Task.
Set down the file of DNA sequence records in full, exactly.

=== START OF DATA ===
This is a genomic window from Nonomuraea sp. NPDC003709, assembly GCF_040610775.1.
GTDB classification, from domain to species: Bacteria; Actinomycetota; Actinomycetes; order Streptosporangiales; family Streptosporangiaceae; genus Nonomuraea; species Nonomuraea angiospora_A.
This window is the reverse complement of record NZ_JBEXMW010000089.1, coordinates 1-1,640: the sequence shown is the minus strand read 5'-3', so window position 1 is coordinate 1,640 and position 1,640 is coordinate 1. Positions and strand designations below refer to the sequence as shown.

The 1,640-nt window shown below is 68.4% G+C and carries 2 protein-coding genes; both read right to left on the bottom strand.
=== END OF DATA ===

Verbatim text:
This is a genomic window from Nonomuraea sp. NPDC003709, assembly GCF_040610775.1.
GTDB classification, from domain to species: Bacteria; Actinomycetota; Actinomycetes; order Streptosporangiales; family Streptosporangiaceae; genus Nonomuraea; species Nonomuraea angiospora_A.
This window is the reverse complement of record NZ_JBEXMW010000089.1, coordinates 1-1,640: the sequence shown is the minus strand read 5'-3', so window position 1 is coordinate 1,640 and position 1,640 is coordinate 1. Positions and strand designations below refer to the sequence as shown.

The 1,640-nt window shown below is 68.4% G+C and carries 2 protein-coding genes; both read right to left on the bottom strand.